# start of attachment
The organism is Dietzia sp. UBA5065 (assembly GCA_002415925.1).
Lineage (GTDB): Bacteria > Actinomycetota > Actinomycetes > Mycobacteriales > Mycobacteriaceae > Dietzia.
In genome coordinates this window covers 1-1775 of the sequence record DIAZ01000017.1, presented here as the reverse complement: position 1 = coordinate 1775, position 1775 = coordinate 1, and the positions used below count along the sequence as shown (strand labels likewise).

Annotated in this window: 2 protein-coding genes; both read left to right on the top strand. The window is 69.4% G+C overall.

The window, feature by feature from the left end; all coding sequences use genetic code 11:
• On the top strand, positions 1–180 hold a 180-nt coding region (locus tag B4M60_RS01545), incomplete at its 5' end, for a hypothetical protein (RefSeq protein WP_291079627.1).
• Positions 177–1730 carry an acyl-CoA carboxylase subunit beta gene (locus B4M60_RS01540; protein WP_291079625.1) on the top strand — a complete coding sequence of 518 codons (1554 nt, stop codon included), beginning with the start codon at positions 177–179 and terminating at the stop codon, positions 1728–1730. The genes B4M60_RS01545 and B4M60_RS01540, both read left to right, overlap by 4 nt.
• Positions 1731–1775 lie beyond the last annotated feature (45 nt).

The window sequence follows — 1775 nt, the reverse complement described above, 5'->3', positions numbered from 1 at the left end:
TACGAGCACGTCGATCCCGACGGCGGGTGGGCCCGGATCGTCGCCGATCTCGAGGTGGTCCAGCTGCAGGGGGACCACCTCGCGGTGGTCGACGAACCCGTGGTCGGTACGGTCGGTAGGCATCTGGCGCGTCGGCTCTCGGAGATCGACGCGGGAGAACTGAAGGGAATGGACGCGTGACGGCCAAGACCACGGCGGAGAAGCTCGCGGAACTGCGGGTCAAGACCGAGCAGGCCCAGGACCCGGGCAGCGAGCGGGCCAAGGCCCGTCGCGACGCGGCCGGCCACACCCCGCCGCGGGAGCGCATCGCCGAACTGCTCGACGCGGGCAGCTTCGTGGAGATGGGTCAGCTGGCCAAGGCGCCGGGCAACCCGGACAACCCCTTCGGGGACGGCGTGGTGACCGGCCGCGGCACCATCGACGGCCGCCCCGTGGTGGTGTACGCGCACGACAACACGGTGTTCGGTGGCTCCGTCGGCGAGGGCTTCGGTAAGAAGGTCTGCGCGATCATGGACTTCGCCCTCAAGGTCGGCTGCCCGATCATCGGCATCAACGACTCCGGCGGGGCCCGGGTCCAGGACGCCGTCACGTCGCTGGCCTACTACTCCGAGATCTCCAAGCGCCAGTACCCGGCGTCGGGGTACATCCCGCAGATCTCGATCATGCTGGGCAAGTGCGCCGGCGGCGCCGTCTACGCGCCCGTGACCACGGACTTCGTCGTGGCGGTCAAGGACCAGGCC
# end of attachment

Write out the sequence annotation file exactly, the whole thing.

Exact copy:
The organism is Dietzia sp. UBA5065 (assembly GCA_002415925.1).
Lineage (GTDB): Bacteria > Actinomycetota > Actinomycetes > Mycobacteriales > Mycobacteriaceae > Dietzia.
In genome coordinates this window covers 1-1775 of the sequence record DIAZ01000017.1, presented here as the reverse complement: position 1 = coordinate 1775, position 1775 = coordinate 1, and the positions used below count along the sequence as shown (strand labels likewise).

Annotated in this window: 2 protein-coding genes; both read left to right on the top strand. The window is 69.4% G+C overall.

The window, feature by feature from the left end; all coding sequences use genetic code 11:
• On the top strand, positions 1–180 hold a 180-nt coding region (locus tag B4M60_RS01545), incomplete at its 5' end, for a hypothetical protein (RefSeq protein WP_291079627.1).
• Positions 177–1730 carry an acyl-CoA carboxylase subunit beta gene (locus B4M60_RS01540; protein WP_291079625.1) on the top strand — a complete coding sequence of 518 codons (1554 nt, stop codon included), beginning with the start codon at positions 177–179 and terminating at the stop codon, positions 1728–1730. The genes B4M60_RS01545 and B4M60_RS01540, both read left to right, overlap by 4 nt.
• Positions 1731–1775 lie beyond the last annotated feature (45 nt).

The window sequence follows — 1775 nt, the reverse complement described above, 5'->3', positions numbered from 1 at the left end:
TACGAGCACGTCGATCCCGACGGCGGGTGGGCCCGGATCGTCGCCGATCTCGAGGTGGTCCAGCTGCAGGGGGACCACCTCGCGGTGGTCGACGAACCCGTGGTCGGTACGGTCGGTAGGCATCTGGCGCGTCGGCTCTCGGAGATCGACGCGGGAGAACTGAAGGGAATGGACGCGTGACGGCCAAGACCACGGCGGAGAAGCTCGCGGAACTGCGGGTCAAGACCGAGCAGGCCCAGGACCCGGGCAGCGAGCGGGCCAAGGCCCGTCGCGACGCGGCCGGCCACACCCCGCCGCGGGAGCGCATCGCCGAACTGCTCGACGCGGGCAGCTTCGTGGAGATGGGTCAGCTGGCCAAGGCGCCGGGCAACCCGGACAACCCCTTCGGGGACGGCGTGGTGACCGGCCGCGGCACCATCGACGGCCGCCCCGTGGTGGTGTACGCGCACGACAACACGGTGTTCGGTGGCTCCGTCGGCGAGGGCTTCGGTAAGAAGGTCTGCGCGATCATGGACTTCGCCCTCAAGGTCGGCTGCCCGATCATCGGCATCAACGACTCCGGCGGGGCCCGGGTCCAGGACGCCGTCACGTCGCTGGCCTACTACTCCGAGATCTCCAAGCGCCAGTACCCGGCGTCGGGGTACATCCCGCAGATCTCGATCATGCTGGGCAAGTGCGCCGGCGGCGCCGTCTACGCGCCCGTGACCACGGACTTCGTCGTGGCGGTCAAGGACCAGGCC